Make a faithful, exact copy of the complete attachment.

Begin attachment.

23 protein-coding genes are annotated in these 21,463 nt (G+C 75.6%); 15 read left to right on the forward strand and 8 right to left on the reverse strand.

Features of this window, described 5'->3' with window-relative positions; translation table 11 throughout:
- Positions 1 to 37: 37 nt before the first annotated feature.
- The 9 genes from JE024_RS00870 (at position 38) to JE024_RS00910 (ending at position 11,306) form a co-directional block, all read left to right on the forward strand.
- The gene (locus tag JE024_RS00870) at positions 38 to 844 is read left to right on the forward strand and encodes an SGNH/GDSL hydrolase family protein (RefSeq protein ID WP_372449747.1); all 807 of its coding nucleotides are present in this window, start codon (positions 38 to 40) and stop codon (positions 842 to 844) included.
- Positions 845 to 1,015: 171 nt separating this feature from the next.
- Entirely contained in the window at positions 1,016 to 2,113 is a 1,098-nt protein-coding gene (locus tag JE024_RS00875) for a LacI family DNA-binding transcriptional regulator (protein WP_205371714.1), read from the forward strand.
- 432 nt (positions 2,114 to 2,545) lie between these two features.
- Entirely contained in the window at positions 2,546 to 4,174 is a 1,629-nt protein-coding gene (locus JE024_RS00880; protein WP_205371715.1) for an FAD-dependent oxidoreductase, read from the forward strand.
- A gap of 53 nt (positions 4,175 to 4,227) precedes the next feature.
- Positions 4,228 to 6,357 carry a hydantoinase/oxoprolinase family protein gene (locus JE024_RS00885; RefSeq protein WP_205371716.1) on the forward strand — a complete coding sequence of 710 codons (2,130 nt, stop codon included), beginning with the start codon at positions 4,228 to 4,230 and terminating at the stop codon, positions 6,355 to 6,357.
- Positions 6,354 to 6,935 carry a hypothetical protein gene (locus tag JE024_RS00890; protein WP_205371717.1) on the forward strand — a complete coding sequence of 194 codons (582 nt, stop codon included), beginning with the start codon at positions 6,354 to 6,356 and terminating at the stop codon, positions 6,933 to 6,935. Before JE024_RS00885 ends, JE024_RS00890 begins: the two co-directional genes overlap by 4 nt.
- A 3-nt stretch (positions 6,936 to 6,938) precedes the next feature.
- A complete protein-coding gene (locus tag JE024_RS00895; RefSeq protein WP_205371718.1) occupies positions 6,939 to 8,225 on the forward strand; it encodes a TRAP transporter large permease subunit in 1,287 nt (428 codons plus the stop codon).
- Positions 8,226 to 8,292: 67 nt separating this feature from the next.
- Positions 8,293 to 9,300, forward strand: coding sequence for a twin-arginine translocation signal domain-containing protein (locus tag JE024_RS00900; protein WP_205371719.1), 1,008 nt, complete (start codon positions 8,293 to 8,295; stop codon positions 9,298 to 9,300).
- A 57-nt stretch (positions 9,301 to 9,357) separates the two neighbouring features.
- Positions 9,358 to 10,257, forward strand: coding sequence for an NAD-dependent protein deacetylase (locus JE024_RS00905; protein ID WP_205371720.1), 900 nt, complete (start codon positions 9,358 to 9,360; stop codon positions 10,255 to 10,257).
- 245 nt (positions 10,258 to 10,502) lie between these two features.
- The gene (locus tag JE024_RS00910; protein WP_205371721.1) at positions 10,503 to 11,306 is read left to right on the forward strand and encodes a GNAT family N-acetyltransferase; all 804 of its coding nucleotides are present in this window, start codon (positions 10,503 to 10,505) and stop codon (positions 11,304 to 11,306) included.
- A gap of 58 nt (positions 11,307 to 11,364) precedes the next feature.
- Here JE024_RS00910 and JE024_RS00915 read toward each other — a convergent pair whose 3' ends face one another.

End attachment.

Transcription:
23 protein-coding genes are annotated in these 21,463 nt (G+C 75.6%); 15 read left to right on the forward strand and 8 right to left on the reverse strand.

Features of this window, described 5'->3' with window-relative positions; translation table 11 throughout:
- Positions 1 to 37: 37 nt before the first annotated feature.
- The 9 genes from JE024_RS00870 (at position 38) to JE024_RS00910 (ending at position 11,306) form a co-directional block, all read left to right on the forward strand.
- The gene (locus tag JE024_RS00870) at positions 38 to 844 is read left to right on the forward strand and encodes an SGNH/GDSL hydrolase family protein (RefSeq protein ID WP_372449747.1); all 807 of its coding nucleotides are present in this window, start codon (positions 38 to 40) and stop codon (positions 842 to 844) included.
- Positions 845 to 1,015: 171 nt separating this feature from the next.
- Entirely contained in the window at positions 1,016 to 2,113 is a 1,098-nt protein-coding gene (locus tag JE024_RS00875) for a LacI family DNA-binding transcriptional regulator (protein WP_205371714.1), read from the forward strand.
- 432 nt (positions 2,114 to 2,545) lie between these two features.
- Entirely contained in the window at positions 2,546 to 4,174 is a 1,629-nt protein-coding gene (locus JE024_RS00880; protein WP_205371715.1) for an FAD-dependent oxidoreductase, read from the forward strand.
- A gap of 53 nt (positions 4,175 to 4,227) precedes the next feature.
- Positions 4,228 to 6,357 carry a hydantoinase/oxoprolinase family protein gene (locus JE024_RS00885; RefSeq protein WP_205371716.1) on the forward strand — a complete coding sequence of 710 codons (2,130 nt, stop codon included), beginning with the start codon at positions 4,228 to 4,230 and terminating at the stop codon, positions 6,355 to 6,357.
- Positions 6,354 to 6,935 carry a hypothetical protein gene (locus tag JE024_RS00890; protein WP_205371717.1) on the forward strand — a complete coding sequence of 194 codons (582 nt, stop codon included), beginning with the start codon at positions 6,354 to 6,356 and terminating at the stop codon, positions 6,933 to 6,935. Before JE024_RS00885 ends, JE024_RS00890 begins: the two co-directional genes overlap by 4 nt.
- A 3-nt stretch (positions 6,936 to 6,938) precedes the next feature.
- A complete protein-coding gene (locus tag JE024_RS00895; RefSeq protein WP_205371718.1) occupies positions 6,939 to 8,225 on the forward strand; it encodes a TRAP transporter large permease subunit in 1,287 nt (428 codons plus the stop codon).
- Positions 8,226 to 8,292: 67 nt separating this feature from the next.
- Positions 8,293 to 9,300, forward strand: coding sequence for a twin-arginine translocation signal domain-containing protein (locus tag JE024_RS00900; protein WP_205371719.1), 1,008 nt, complete (start codon positions 8,293 to 8,295; stop codon positions 9,298 to 9,300).
- A 57-nt stretch (positions 9,301 to 9,357) separates the two neighbouring features.
- Positions 9,358 to 10,257, forward strand: coding sequence for an NAD-dependent protein deacetylase (locus JE024_RS00905; protein ID WP_205371720.1), 900 nt, complete (start codon positions 9,358 to 9,360; stop codon positions 10,255 to 10,257).
- 245 nt (positions 10,258 to 10,502) lie between these two features.
- The gene (locus tag JE024_RS00910; protein WP_205371721.1) at positions 10,503 to 11,306 is read left to right on the forward strand and encodes a GNAT family N-acetyltransferase; all 804 of its coding nucleotides are present in this window, start codon (positions 10,503 to 10,505) and stop codon (positions 11,304 to 11,306) included.
- A gap of 58 nt (positions 11,307 to 11,364) precedes the next feature.
- Here JE024_RS00910 and JE024_RS00915 read toward each other — a convergent pair whose 3' ends face one another.